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A Responsible Educational Handover: Improving Communication to Improve Learning

Morgan, Helen K. MD; Mejicano, George C. MD, MS; Skochelak, Susan MD, MPH; Lomis, Kimberly MD; Hawkins, Richard MD; Tunkel, Allan R. MD, PhD; Nelson, Elizabeth A. MD; Henderson, David MD; Shelgikar, Anita V. MD, MHPE; Santen, Sally A. MD, PhD

Author Information
doi: 10.1097/ACM.0000000000002915
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In the evolving health care environment, medical educators must deliberately and effectively ensure the preparation of the next generation of physicians to provide high-quality patient care. Based on the perceived value in preparing future physicians, competency-based medical education (CBME) is becoming the cornerstone of medical education programs.1 The fundamental principles of CBME include the following: (1) Medical education should be grounded in the health care needs of the patient population; (2) the focus of training should be on learner attainment of desired outcomes; and (3) the continuum of education, training, and practice should be seamless.2 At this time, the continuum from undergraduate medical education (UME) to graduate medical education (GME) is far from seamless,3–6 and there is a need for more meaningful communication at this important educational transition point. Participants in the American Medical Association’s (AMA’s) Accelerating Change in Medical Education consortium7 recently engaged in a series of discussions about how to improve the UME-to-GME transition with a communication at the end of medical school. In this Perspective, we describe the problems in the current state and make 5 recommendations to the medical education community to frame the next steps for addressing these issues and generate a research agenda to inform policy and best practices.

Although we discuss a UME-to-GME educational continuum, this is not the lived experience for our learners.8,9 From their perspective, there is minimal alignment in the development of knowledge and skills from UME to GME.9 Recent CBME efforts, such as the Accreditation Council for Graduate Medical Education (ACGME) milestones10 and the Association of American Medical Colleges (AAMC) Core Entrustable Professional Activities for Entering Residency,11 have striven to standardize and connect the desired outcomes of UME and GME; however, there is still a lack of acknowledgment of learners’ different developmental trajectories.12 Medical school graduates are not uniformly meeting residency entry-level competency expectations,4,13,14 yet many students are not using the final year of medical school to enhance their skills or to address their deficiencies.15,16 A communication at the UME-to-GME transition is necessary to promote a continued awareness of the developmental arc of individual learners.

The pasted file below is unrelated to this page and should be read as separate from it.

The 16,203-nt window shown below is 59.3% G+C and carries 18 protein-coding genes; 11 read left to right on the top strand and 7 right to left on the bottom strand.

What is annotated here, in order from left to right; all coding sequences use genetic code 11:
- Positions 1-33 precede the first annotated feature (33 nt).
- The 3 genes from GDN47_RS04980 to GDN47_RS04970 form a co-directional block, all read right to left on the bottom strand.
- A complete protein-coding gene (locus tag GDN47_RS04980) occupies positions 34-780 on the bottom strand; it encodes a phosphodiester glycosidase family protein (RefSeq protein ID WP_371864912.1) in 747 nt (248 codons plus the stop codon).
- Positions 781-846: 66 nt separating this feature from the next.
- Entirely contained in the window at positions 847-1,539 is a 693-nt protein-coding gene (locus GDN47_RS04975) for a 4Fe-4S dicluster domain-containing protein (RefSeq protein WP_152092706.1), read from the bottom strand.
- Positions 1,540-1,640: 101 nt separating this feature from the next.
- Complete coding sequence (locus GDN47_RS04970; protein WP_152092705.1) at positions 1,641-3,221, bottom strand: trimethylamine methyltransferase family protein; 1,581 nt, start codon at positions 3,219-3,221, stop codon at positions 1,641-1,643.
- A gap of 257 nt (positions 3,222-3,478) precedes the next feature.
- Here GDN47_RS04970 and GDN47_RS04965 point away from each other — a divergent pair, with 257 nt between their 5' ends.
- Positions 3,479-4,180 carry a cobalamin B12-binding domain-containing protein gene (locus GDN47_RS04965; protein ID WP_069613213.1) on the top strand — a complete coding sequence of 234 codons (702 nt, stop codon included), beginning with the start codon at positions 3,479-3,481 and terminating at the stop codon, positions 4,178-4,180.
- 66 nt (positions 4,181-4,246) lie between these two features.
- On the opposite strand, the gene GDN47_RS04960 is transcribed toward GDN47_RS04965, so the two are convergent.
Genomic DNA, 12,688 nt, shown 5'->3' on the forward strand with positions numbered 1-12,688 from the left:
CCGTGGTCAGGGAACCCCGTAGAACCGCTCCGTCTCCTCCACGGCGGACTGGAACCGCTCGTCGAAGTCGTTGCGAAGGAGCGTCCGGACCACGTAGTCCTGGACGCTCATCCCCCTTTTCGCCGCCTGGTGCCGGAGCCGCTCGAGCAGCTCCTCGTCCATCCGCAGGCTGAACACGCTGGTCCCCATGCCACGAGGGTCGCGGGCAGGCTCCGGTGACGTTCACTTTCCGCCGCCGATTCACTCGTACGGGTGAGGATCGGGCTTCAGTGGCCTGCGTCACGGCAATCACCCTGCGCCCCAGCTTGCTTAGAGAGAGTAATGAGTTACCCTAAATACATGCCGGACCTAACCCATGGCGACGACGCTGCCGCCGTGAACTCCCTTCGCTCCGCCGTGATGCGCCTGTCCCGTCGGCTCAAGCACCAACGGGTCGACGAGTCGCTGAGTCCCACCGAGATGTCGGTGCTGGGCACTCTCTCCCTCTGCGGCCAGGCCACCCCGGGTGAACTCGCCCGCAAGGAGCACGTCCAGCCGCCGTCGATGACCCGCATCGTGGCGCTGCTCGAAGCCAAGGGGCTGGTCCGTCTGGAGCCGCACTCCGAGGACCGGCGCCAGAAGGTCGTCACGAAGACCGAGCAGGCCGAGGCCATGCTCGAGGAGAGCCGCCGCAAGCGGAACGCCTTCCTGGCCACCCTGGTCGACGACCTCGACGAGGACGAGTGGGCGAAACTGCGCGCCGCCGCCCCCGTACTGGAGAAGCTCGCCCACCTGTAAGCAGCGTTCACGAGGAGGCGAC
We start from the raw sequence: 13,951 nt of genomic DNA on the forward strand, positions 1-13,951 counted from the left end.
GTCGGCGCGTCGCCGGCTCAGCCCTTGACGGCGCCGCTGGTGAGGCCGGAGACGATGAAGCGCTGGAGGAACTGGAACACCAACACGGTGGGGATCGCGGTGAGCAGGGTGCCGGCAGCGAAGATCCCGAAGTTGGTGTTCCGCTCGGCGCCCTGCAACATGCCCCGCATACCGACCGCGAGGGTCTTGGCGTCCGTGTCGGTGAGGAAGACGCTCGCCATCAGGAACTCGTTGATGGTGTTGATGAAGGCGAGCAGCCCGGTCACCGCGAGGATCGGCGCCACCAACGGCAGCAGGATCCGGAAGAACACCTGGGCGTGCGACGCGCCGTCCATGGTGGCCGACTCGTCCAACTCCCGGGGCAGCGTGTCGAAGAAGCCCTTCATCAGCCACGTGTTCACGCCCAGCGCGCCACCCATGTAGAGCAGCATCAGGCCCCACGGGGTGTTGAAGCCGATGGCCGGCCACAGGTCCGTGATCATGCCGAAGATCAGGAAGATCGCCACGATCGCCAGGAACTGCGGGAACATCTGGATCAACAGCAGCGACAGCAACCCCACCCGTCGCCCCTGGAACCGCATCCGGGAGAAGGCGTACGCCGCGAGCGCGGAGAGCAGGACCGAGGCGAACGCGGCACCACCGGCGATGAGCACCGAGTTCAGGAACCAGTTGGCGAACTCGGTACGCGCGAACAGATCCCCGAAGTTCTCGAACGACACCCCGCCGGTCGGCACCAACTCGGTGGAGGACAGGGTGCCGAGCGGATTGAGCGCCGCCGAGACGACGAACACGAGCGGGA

Efforts to improve communication at the UME-to-GME transition have mostly focused on the residency application process. The Medical Student Performance Evaluation (MSPE), which remains the primary method of communication, is transmitted along with the medical school transcript to residency programs as part of the application package for the Match.17 In 2016, the AAMC MSPE Task Force released recommendations to improve standardization of the MSPE across medical schools and to have the MSPE “highlight the 6 ACGME core competencies when possible.”18 The utility of the MSPE hinges on the quality of the data populating it, and there are increasing concerns regarding the objectivity and reliability of clerkship assessments and grading.19–21 As more medical schools embrace principles of CBME,22 the quality of competency data included in the MSPE should improve.